The Principles of Macroeconomics

Last Updated: 11 May 2020
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The principles of macroeconomics include supply and demand, unemployment, interest rates, inflation rates, exchange rates, gross domestic product and many others. The discussion of this paper will be based on these things. The paper will include examples for the readers to understand these points thoroughly. The law of supply and demand is the first principle that I will go through. There are three general laws of supply and demand which Hubert Henderson (1922) enumerates in his book ‘Supply and Demand’. These are: (a) When, at the price ruling, demand exceeds supply, the price tends to rise.

Conversely, when supply exceeds demand the price tend to fall. (b) A rise in price tends, sooner or later, to decrease demand and to increase supply. Conversely a fall in price tends, sooner or later, to increase demand and to decrease supply. (c) Price tends to the level at which demand is equal to supply. These three general laws of supply and demand are the foundation of all theories in economics. It affects almost all aspects of economics. Economic problems are first subjected to these laws to find a proper approach in solving it. Suppose we will evaluate the effect of the price of DVD players to the demand for DVDs.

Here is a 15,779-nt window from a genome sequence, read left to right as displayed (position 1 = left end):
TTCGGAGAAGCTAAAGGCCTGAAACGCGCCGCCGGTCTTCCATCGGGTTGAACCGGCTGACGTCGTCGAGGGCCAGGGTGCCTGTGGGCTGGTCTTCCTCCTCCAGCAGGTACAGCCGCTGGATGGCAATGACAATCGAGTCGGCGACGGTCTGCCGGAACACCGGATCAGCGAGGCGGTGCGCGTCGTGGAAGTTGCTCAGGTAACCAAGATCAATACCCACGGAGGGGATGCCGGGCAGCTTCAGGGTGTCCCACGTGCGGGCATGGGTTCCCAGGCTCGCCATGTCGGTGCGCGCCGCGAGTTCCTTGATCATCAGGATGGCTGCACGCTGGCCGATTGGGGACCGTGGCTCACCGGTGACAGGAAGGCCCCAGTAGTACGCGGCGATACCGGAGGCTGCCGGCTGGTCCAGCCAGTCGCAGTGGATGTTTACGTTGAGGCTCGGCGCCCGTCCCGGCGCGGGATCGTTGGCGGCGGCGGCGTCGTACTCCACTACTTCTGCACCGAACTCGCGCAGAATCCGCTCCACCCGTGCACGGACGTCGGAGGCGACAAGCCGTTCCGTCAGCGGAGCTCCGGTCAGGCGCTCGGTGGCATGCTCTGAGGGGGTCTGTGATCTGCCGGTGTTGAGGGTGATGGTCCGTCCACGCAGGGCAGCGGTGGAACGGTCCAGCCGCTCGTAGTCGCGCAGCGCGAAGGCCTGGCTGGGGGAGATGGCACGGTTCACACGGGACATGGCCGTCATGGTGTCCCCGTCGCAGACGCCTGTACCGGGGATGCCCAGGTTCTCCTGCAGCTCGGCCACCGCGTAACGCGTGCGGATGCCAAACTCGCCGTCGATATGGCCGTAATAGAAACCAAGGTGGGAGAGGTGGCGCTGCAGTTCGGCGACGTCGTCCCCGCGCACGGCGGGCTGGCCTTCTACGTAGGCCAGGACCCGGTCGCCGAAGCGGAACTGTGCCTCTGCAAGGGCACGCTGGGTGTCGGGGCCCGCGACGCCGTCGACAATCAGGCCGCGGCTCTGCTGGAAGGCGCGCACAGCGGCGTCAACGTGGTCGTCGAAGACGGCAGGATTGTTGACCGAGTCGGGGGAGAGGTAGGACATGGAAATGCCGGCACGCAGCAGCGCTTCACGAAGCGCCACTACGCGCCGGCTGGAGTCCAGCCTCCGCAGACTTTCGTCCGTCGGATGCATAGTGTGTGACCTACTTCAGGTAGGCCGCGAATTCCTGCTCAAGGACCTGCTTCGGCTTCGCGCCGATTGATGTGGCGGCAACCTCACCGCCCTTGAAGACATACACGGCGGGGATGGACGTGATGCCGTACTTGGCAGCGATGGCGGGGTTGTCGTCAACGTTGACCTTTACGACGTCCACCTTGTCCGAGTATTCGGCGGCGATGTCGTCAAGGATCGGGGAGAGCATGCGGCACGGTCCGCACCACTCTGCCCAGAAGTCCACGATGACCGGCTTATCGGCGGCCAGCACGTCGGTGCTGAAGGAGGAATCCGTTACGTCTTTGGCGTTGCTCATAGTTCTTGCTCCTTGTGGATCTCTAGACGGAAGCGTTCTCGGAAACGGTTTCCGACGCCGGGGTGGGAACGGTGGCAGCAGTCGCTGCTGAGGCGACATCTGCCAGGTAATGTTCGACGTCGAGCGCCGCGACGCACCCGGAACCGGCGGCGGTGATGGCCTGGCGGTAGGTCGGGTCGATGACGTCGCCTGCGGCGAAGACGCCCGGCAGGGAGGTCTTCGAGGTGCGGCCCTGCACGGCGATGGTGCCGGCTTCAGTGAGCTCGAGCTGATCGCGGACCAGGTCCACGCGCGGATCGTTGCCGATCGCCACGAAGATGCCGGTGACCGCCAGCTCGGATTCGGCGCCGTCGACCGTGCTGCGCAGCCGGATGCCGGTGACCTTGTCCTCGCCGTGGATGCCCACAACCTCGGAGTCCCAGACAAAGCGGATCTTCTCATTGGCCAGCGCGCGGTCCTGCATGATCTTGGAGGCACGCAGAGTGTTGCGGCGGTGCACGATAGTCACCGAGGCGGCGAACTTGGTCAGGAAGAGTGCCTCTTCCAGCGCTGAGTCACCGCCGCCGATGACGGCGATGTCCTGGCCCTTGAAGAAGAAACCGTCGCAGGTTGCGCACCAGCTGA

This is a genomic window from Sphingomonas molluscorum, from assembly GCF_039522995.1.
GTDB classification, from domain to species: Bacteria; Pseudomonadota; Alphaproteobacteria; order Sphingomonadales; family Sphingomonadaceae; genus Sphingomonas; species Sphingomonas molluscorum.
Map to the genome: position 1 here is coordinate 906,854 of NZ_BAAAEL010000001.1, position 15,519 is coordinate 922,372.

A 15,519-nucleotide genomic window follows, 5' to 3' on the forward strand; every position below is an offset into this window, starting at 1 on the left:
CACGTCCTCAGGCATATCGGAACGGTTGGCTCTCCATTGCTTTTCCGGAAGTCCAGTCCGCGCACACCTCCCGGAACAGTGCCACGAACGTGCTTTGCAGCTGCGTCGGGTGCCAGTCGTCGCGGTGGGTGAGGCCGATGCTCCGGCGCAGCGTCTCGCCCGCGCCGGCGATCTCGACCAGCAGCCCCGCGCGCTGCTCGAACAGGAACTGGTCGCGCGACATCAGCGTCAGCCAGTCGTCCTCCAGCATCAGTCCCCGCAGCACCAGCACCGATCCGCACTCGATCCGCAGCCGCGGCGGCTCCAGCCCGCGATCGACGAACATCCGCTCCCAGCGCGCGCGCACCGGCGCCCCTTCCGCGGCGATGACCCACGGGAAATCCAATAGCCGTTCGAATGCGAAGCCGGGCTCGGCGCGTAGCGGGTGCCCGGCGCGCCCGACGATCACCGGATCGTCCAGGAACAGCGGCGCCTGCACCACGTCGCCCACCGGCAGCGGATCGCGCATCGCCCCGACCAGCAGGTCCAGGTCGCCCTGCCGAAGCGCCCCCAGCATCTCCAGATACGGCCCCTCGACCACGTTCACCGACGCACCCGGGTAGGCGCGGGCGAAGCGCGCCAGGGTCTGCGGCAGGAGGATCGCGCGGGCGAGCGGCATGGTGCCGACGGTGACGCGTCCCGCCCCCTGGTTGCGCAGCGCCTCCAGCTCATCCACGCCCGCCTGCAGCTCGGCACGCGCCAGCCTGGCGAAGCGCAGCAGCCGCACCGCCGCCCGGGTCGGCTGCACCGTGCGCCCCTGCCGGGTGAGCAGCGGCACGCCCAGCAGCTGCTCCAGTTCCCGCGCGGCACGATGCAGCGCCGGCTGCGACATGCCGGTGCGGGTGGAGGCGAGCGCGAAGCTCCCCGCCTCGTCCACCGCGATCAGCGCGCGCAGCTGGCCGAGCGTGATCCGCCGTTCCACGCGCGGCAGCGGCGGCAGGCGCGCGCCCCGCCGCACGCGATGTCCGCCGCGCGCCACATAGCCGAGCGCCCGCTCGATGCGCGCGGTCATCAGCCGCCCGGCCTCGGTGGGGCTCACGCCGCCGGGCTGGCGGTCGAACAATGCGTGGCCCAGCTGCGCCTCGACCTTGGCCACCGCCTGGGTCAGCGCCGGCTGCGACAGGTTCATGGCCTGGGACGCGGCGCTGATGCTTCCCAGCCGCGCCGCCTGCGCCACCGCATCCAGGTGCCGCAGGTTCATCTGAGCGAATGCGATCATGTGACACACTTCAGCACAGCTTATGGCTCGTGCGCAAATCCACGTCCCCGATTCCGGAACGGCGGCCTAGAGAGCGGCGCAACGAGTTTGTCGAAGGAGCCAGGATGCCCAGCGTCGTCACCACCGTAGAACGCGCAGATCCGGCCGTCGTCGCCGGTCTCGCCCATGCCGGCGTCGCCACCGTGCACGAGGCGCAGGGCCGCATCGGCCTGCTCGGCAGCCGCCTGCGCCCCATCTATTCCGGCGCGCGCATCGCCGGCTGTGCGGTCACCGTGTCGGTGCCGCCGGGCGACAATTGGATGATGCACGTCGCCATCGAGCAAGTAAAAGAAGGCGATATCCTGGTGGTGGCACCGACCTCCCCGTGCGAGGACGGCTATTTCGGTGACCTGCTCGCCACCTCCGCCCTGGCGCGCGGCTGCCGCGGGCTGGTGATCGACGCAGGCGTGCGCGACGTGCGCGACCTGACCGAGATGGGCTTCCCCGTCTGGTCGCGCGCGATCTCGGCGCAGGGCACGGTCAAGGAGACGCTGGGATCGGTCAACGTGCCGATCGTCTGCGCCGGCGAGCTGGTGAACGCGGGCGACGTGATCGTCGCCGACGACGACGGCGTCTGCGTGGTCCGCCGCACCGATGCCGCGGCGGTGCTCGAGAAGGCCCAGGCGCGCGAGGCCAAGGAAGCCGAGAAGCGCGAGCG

Base on the three general laws, an increase in the price DVD players will decrease the demand for DVDs. The increase in the DVD players’ price will decrease the demand for the players. That would mean that fewer people would want to buy a DVD player. Since the demand for players decreases, the demand for DVDs would decrease with other factors held constant. We now study the effect of an increase in the price of gasoline to the demand to transportation. The price hike in gasoline would definitely decrease the demand for public transportation.